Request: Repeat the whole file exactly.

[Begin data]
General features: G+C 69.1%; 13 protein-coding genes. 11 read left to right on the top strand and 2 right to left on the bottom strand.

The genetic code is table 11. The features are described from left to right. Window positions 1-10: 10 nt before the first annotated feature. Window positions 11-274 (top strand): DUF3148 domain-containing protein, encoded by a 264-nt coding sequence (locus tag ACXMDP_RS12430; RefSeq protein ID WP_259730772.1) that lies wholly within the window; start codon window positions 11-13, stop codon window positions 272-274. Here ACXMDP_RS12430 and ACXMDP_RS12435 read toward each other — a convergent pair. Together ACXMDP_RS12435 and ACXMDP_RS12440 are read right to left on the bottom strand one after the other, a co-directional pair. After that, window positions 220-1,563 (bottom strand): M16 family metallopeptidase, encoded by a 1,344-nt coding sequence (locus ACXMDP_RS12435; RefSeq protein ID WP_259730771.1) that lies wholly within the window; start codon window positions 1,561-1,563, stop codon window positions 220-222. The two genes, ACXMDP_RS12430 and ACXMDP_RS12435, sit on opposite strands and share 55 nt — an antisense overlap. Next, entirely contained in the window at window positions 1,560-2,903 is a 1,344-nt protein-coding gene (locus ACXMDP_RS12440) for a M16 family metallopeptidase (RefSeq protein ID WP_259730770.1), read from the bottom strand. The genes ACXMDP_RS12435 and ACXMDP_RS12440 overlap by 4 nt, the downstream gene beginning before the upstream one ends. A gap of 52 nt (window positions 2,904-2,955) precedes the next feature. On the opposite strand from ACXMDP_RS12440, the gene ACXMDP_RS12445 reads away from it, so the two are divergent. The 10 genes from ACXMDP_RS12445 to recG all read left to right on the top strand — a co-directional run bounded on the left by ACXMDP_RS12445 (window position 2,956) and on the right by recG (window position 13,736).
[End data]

General features: G+C 69.1%; 13 protein-coding genes. 11 read left to right on the top strand and 2 right to left on the bottom strand.

The genetic code is table 11. The features are described from left to right. Window positions 1-10: 10 nt before the first annotated feature. Window positions 11-274 (top strand): DUF3148 domain-containing protein, encoded by a 264-nt coding sequence (locus tag ACXMDP_RS12430; RefSeq protein ID WP_259730772.1) that lies wholly within the window; start codon window positions 11-13, stop codon window positions 272-274. Here ACXMDP_RS12430 and ACXMDP_RS12435 read toward each other — a convergent pair. Together ACXMDP_RS12435 and ACXMDP_RS12440 are read right to left on the bottom strand one after the other, a co-directional pair. After that, window positions 220-1,563 (bottom strand): M16 family metallopeptidase, encoded by a 1,344-nt coding sequence (locus ACXMDP_RS12435; RefSeq protein ID WP_259730771.1) that lies wholly within the window; start codon window positions 1,561-1,563, stop codon window positions 220-222. The two genes, ACXMDP_RS12430 and ACXMDP_RS12435, sit on opposite strands and share 55 nt — an antisense overlap. Next, entirely contained in the window at window positions 1,560-2,903 is a 1,344-nt protein-coding gene (locus ACXMDP_RS12440) for a M16 family metallopeptidase (RefSeq protein ID WP_259730770.1), read from the bottom strand. The genes ACXMDP_RS12435 and ACXMDP_RS12440 overlap by 4 nt, the downstream gene beginning before the upstream one ends. A gap of 52 nt (window positions 2,904-2,955) precedes the next feature. On the opposite strand from ACXMDP_RS12440, the gene ACXMDP_RS12445 reads away from it, so the two are divergent. The 10 genes from ACXMDP_RS12445 to recG all read left to right on the top strand — a co-directional run bounded on the left by ACXMDP_RS12445 (window position 2,956) and on the right by recG (window position 13,736).